Opinion: Love, Justice And Climate Change. An Arrest While Protesting Climate Inaction


This photo was taken by the author during the civil disobedience action. The White House can be seen in the background. Photo: Russ Vernon-Jones

Russ Vernon-Jones

Last Wednesday I was arrested in front of the White House while participating in a “People vs. Fossil Fuels” protest action. We are demanding that President Biden keep promises he made during the presidential campaign and use his executive power to 1) end federal support for fossil fuel projects, 2) declare a national climate emergency, 3) speed the end of the fossil fuel era, and 4) launch a just, renewable energy revolution.

Civil Disobedience
We engaged in non-violent, intentional civil disobedience to underline the urgency and importance of Biden taking climate action–especially in the lead-up to the UN Climate Conference in Glasgow in November. (Our actual offense was that we stood on the sidewalk in front of the White House holding banners and signs and didn’t disperse when the police told us to.) About a hundred of us were arrested, while several hundred more supporters cheered us on from across the street. It was a five-day action with 135 people arrested on Monday, 150 on Tuesday, and more on Thursday and Friday.

This Is A Reasonable Thing To Do
I’m writing about this experience because it was significant to me, but also because I want to normalize it and make it clear that this is a reasonable thing for many of us to do. I do not think we can get the climate action we need in the U.S. until there is a widespread uprising of the people, with hundreds of thousands of us in the streets and thousands of us engaging in non-violent civil disobedience.

The action I was a part of was completely peaceful. Everyone was masked and had shown proof of vaccination. When the police arrested us they led us off two at a time to a nearby tent where they checked our ID against their computer database for outstanding warrants. Some days they issued $50 citations and then released the demonstrators to go pay their fines. The day I was arrested they offered us the option of simply leaving. My friends and I took this option and donated the money we would have spent in fines to the Indigenous Environmental Network which helped plan and lead the action.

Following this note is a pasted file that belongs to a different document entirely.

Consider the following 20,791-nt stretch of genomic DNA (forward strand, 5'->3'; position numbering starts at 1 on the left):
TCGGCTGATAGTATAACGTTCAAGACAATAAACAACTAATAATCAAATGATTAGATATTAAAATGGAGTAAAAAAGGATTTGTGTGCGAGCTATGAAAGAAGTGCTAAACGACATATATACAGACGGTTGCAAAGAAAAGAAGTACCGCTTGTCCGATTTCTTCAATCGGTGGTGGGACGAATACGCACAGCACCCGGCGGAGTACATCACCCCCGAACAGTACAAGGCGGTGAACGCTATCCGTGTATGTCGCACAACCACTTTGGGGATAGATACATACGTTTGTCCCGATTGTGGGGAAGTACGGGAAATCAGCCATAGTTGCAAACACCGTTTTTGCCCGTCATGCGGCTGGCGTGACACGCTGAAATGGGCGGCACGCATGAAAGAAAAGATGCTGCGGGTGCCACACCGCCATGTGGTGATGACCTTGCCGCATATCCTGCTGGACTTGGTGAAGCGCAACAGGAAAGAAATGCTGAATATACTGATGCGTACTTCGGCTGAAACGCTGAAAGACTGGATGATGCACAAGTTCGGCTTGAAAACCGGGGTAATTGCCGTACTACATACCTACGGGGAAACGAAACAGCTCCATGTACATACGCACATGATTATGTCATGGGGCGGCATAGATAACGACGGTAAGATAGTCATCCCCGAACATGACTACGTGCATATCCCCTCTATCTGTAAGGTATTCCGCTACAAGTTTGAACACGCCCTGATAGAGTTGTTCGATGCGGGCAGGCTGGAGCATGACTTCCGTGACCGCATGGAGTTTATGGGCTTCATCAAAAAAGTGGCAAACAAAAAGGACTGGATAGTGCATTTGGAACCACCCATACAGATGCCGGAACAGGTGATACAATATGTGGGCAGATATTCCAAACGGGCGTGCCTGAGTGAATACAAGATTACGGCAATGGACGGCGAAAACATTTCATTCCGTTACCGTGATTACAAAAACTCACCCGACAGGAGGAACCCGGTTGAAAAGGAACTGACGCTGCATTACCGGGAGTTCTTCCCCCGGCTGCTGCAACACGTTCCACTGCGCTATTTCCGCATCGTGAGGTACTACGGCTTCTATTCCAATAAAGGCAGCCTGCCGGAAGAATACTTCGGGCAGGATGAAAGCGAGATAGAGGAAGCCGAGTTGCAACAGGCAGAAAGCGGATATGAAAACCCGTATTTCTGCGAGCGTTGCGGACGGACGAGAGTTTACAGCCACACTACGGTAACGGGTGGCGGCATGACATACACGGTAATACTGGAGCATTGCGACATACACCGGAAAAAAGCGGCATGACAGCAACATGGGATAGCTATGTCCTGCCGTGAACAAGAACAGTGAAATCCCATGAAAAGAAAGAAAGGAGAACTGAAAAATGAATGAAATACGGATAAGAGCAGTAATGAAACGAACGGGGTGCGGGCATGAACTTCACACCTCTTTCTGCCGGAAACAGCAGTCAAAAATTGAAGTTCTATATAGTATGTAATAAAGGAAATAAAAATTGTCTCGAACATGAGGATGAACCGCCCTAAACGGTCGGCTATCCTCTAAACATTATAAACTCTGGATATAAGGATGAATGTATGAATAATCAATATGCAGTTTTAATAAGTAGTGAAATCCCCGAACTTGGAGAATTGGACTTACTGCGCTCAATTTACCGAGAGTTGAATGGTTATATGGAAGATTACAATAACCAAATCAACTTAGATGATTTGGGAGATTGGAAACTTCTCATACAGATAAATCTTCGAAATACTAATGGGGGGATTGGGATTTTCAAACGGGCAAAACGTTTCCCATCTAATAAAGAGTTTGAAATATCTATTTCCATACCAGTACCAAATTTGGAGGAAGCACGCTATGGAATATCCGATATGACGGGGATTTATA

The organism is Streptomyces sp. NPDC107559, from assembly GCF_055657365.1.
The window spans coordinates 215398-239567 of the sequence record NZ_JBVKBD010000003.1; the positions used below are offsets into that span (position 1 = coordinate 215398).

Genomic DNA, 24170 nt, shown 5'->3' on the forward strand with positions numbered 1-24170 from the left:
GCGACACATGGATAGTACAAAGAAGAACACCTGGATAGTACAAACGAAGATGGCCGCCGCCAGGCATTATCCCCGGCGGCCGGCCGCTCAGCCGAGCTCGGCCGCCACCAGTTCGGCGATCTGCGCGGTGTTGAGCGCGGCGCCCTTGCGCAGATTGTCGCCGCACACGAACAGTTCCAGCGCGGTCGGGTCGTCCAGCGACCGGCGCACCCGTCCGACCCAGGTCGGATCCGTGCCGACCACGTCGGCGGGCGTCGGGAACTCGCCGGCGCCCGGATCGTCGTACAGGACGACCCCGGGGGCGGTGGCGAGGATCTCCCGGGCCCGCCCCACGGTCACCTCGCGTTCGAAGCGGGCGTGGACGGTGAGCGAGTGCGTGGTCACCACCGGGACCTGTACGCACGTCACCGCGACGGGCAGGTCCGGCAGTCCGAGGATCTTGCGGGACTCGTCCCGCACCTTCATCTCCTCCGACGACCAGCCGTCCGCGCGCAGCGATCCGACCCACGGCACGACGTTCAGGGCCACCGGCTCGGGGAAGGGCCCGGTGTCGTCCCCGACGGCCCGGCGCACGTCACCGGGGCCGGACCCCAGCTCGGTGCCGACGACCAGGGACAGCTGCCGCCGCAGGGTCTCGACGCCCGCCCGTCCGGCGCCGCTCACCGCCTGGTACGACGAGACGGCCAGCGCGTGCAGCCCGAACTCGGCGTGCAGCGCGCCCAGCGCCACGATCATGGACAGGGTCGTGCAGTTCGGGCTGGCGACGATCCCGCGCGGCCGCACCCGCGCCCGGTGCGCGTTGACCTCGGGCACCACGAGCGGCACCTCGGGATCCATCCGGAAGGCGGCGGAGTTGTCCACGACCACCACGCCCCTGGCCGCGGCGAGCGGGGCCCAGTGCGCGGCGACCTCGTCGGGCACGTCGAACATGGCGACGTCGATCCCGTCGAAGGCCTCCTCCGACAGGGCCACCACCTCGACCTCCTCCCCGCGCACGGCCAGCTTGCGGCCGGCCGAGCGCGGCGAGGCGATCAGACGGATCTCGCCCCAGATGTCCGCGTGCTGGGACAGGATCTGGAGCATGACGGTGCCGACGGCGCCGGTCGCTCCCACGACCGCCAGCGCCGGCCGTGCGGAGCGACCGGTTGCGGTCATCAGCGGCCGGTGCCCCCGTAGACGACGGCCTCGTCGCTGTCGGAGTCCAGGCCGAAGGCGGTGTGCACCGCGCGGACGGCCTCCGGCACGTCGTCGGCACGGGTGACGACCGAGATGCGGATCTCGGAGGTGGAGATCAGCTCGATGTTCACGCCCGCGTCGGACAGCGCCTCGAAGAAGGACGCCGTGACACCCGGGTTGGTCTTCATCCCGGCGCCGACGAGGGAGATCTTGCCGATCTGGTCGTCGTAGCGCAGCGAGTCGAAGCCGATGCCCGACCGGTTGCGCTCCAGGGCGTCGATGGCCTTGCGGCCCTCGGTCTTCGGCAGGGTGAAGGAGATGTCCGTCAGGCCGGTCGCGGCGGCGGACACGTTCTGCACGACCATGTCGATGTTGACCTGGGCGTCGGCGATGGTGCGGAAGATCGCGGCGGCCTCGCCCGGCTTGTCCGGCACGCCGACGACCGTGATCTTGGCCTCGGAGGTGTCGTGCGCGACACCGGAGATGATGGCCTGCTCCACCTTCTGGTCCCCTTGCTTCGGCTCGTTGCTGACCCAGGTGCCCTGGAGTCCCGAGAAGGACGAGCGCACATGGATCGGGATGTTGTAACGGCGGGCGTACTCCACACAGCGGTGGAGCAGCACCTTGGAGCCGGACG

Important For White People To Step Up
Other times I’ve been arrested in civil disobedience actions I’ve had to spend several hours in jail and appear in court several days later. Sometimes I’ve been handcuffed and sometimes not. Civil disobedience is safer for White people in the U.S. than it is for Global Majority and Indigenous (GMI) people. (See below for an explanation of this terminology.) For this reason, it is important that White people step up and be willing to be the ones arrested.

Following Indigenous And Black leadership
This action was called for and led by Global Majority and Indigenous people, with the majority of those arrested being White allies following their lead. I found it quite meaningful to be following the lead of Indigenous people from the Line 3 fight in Minnesota and from the struggle against environmental destruction in the Arctic, of Black activists from the fight against toxic plastics plants in so-called “Cancer Alley” in Louisiana, and hurricane survivors from the Gulf coast. In the training the night before the action and in the speeches during the action there was a tangible sense of solidarity, of connection to Earth, and of insistent demands for justice.